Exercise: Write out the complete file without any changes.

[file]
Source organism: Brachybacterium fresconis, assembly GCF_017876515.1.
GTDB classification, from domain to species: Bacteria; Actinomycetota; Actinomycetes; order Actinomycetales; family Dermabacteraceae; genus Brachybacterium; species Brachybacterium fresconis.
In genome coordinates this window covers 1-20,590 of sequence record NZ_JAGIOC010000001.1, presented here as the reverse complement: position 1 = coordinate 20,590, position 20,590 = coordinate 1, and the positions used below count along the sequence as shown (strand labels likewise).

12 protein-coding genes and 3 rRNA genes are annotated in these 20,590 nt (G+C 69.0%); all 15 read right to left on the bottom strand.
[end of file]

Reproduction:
Source organism: Brachybacterium fresconis, assembly GCF_017876515.1.
GTDB classification, from domain to species: Bacteria; Actinomycetota; Actinomycetes; order Actinomycetales; family Dermabacteraceae; genus Brachybacterium; species Brachybacterium fresconis.
In genome coordinates this window covers 1-20,590 of sequence record NZ_JAGIOC010000001.1, presented here as the reverse complement: position 1 = coordinate 20,590, position 20,590 = coordinate 1, and the positions used below count along the sequence as shown (strand labels likewise).

12 protein-coding genes and 3 rRNA genes are annotated in these 20,590 nt (G+C 69.0%); all 15 read right to left on the bottom strand.